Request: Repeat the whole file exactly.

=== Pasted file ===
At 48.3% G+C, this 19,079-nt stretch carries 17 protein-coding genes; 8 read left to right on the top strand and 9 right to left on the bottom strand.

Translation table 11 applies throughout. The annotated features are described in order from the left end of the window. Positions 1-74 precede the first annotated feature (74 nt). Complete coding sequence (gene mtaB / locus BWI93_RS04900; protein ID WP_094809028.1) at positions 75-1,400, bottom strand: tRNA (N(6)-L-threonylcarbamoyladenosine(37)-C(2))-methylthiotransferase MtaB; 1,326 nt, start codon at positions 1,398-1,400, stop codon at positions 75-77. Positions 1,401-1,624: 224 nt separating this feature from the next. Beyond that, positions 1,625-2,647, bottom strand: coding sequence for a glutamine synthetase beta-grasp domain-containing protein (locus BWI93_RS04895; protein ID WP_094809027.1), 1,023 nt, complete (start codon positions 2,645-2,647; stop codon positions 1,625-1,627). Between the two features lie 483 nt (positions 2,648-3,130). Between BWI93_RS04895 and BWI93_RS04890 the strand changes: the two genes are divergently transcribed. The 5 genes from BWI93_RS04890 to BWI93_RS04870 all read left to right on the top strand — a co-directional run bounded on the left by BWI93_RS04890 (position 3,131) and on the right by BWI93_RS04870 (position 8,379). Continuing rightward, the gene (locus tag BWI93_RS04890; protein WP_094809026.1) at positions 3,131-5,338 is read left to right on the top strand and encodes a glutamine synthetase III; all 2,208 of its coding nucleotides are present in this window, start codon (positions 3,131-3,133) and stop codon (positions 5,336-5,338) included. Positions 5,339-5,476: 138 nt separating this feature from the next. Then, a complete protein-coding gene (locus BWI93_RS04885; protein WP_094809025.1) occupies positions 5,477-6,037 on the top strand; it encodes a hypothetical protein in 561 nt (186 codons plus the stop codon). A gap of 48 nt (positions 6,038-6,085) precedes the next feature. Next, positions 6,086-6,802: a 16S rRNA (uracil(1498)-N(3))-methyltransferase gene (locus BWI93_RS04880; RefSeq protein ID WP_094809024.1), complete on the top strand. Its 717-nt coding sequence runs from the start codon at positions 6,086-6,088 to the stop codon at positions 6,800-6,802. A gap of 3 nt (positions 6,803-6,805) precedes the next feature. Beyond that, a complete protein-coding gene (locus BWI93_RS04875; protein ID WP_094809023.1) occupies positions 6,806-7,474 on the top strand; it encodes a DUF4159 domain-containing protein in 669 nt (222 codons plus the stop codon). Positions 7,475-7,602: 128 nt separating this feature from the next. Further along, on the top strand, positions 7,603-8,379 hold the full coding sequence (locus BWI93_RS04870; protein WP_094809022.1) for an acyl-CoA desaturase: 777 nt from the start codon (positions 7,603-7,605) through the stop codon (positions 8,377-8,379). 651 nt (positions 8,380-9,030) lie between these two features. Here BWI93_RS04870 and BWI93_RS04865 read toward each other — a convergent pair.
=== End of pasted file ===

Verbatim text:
At 48.3% G+C, this 19,079-nt stretch carries 17 protein-coding genes; 8 read left to right on the top strand and 9 right to left on the bottom strand.

Translation table 11 applies throughout. The annotated features are described in order from the left end of the window. Positions 1-74 precede the first annotated feature (74 nt). Complete coding sequence (gene mtaB / locus BWI93_RS04900; protein ID WP_094809028.1) at positions 75-1,400, bottom strand: tRNA (N(6)-L-threonylcarbamoyladenosine(37)-C(2))-methylthiotransferase MtaB; 1,326 nt, start codon at positions 1,398-1,400, stop codon at positions 75-77. Positions 1,401-1,624: 224 nt separating this feature from the next. Beyond that, positions 1,625-2,647, bottom strand: coding sequence for a glutamine synthetase beta-grasp domain-containing protein (locus BWI93_RS04895; protein ID WP_094809027.1), 1,023 nt, complete (start codon positions 2,645-2,647; stop codon positions 1,625-1,627). Between the two features lie 483 nt (positions 2,648-3,130). Between BWI93_RS04895 and BWI93_RS04890 the strand changes: the two genes are divergently transcribed. The 5 genes from BWI93_RS04890 to BWI93_RS04870 all read left to right on the top strand — a co-directional run bounded on the left by BWI93_RS04890 (position 3,131) and on the right by BWI93_RS04870 (position 8,379). Continuing rightward, the gene (locus tag BWI93_RS04890; protein WP_094809026.1) at positions 3,131-5,338 is read left to right on the top strand and encodes a glutamine synthetase III; all 2,208 of its coding nucleotides are present in this window, start codon (positions 3,131-3,133) and stop codon (positions 5,336-5,338) included. Positions 5,339-5,476: 138 nt separating this feature from the next. Then, a complete protein-coding gene (locus BWI93_RS04885; protein WP_094809025.1) occupies positions 5,477-6,037 on the top strand; it encodes a hypothetical protein in 561 nt (186 codons plus the stop codon). A gap of 48 nt (positions 6,038-6,085) precedes the next feature. Next, positions 6,086-6,802: a 16S rRNA (uracil(1498)-N(3))-methyltransferase gene (locus BWI93_RS04880; RefSeq protein ID WP_094809024.1), complete on the top strand. Its 717-nt coding sequence runs from the start codon at positions 6,086-6,088 to the stop codon at positions 6,800-6,802. A gap of 3 nt (positions 6,803-6,805) precedes the next feature. Beyond that, a complete protein-coding gene (locus BWI93_RS04875; protein ID WP_094809023.1) occupies positions 6,806-7,474 on the top strand; it encodes a DUF4159 domain-containing protein in 669 nt (222 codons plus the stop codon). Positions 7,475-7,602: 128 nt separating this feature from the next. Further along, on the top strand, positions 7,603-8,379 hold the full coding sequence (locus BWI93_RS04870; protein WP_094809022.1) for an acyl-CoA desaturase: 777 nt from the start codon (positions 7,603-7,605) through the stop codon (positions 8,377-8,379). 651 nt (positions 8,380-9,030) lie between these two features. Here BWI93_RS04870 and BWI93_RS04865 read toward each other — a convergent pair.